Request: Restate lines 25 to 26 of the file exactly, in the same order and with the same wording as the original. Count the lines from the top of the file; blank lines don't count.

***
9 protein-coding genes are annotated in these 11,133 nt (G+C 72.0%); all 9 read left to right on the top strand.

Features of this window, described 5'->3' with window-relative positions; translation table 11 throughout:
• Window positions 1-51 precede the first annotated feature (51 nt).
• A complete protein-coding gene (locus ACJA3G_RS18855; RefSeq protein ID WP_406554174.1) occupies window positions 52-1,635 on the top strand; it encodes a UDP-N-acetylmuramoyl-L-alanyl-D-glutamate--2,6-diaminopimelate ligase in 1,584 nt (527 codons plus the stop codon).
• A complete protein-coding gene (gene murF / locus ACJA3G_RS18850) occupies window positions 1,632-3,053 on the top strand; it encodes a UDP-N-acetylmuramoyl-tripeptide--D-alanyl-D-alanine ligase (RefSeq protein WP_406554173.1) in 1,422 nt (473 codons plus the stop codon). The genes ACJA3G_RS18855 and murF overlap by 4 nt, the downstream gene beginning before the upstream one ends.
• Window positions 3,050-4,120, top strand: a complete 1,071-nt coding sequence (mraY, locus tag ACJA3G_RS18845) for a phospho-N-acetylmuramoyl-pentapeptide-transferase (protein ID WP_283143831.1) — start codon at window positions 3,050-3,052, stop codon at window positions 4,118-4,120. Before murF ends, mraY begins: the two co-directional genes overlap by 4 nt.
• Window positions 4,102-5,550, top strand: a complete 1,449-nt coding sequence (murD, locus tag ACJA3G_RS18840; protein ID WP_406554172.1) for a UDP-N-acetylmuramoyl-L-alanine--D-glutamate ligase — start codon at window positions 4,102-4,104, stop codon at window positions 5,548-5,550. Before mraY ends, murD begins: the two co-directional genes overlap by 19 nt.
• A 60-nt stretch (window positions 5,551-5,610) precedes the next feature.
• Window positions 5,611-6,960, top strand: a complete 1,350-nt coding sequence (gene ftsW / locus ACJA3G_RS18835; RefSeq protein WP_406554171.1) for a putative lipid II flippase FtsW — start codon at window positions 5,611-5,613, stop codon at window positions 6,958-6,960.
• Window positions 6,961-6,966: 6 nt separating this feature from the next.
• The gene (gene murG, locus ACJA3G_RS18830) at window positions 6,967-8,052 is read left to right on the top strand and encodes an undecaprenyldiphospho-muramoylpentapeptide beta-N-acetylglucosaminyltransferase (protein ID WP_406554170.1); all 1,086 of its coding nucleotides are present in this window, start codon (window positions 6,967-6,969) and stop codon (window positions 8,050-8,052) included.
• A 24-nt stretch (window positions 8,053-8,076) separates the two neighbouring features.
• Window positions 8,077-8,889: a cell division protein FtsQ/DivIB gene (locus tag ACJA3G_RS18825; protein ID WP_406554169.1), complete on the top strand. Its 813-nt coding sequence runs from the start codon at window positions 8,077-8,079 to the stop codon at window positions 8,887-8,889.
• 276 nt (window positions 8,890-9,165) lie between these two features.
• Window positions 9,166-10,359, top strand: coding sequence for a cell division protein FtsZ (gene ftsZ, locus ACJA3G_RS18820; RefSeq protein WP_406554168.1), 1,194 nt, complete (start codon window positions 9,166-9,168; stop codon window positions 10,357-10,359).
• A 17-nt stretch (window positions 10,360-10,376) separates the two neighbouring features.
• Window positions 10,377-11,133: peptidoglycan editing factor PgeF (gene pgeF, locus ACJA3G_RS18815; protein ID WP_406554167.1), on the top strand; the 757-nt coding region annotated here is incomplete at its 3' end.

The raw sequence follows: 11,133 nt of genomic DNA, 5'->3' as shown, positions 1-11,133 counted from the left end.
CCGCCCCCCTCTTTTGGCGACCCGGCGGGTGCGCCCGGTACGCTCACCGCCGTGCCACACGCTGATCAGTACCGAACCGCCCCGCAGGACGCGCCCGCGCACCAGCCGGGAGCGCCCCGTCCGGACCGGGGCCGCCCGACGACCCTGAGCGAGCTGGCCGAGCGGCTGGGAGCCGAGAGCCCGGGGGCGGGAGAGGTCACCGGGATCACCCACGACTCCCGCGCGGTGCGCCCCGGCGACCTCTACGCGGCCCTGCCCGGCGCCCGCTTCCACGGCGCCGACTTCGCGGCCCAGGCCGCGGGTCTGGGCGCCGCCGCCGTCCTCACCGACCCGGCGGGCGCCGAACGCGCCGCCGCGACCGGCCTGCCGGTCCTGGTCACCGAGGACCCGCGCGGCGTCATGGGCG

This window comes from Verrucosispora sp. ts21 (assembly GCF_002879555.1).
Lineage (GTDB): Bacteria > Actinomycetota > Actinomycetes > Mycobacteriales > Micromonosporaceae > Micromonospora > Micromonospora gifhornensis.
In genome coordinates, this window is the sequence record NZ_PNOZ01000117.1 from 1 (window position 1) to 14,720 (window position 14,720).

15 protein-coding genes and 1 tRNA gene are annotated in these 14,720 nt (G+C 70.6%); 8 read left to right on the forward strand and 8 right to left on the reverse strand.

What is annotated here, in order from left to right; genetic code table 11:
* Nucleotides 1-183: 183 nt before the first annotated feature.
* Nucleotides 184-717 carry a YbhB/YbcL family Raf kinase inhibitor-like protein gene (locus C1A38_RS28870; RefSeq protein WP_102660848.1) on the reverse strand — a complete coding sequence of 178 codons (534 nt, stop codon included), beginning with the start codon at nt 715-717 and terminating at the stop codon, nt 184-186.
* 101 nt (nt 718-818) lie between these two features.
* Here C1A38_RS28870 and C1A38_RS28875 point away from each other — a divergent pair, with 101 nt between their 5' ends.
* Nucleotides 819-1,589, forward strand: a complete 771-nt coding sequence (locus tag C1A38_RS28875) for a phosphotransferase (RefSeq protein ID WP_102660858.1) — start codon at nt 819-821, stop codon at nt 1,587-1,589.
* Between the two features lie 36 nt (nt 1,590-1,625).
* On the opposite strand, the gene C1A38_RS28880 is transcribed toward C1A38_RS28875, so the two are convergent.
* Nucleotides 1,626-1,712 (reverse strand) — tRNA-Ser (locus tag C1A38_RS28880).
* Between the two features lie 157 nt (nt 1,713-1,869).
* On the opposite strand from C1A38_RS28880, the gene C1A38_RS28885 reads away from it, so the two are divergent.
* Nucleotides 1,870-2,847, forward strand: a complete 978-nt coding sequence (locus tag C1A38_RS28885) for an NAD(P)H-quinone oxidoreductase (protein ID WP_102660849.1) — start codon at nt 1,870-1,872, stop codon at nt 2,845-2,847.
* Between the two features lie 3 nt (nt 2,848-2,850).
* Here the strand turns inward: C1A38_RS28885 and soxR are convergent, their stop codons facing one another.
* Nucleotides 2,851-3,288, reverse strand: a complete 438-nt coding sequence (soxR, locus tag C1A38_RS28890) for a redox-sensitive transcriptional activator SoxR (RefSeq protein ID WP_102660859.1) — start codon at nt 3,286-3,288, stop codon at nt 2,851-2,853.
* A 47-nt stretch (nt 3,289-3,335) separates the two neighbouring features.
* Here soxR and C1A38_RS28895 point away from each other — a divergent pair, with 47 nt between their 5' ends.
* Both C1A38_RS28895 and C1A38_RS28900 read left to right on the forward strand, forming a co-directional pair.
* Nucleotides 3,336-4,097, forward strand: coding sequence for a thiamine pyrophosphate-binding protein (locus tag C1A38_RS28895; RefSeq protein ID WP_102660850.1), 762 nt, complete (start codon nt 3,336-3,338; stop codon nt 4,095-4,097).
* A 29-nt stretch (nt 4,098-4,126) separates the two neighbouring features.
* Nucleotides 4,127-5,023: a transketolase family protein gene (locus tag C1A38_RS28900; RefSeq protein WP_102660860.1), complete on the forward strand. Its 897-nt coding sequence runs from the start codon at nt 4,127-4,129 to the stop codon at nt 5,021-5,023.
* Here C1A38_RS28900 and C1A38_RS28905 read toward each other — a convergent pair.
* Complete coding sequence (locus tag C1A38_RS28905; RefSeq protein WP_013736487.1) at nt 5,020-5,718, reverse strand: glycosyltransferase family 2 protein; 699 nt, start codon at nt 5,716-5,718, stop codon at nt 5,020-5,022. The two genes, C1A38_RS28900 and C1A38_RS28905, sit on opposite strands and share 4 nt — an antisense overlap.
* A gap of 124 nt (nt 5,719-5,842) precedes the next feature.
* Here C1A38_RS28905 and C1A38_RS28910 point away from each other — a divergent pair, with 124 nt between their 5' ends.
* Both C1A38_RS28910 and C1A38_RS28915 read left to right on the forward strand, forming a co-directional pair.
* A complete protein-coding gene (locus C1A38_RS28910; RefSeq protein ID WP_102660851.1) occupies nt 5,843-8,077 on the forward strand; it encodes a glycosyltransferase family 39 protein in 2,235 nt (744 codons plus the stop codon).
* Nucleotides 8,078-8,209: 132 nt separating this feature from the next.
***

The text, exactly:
* Nucleotides 1-183: 183 nt before the first annotated feature.
* Nucleotides 184-717 carry a YbhB/YbcL family Raf kinase inhibitor-like protein gene (locus C1A38_RS28870; RefSeq protein WP_102660848.1) on the reverse strand — a complete coding sequence of 178 codons (534 nt, stop codon included), beginning with the start codon at nt 715-717 and terminating at the stop codon, nt 184-186.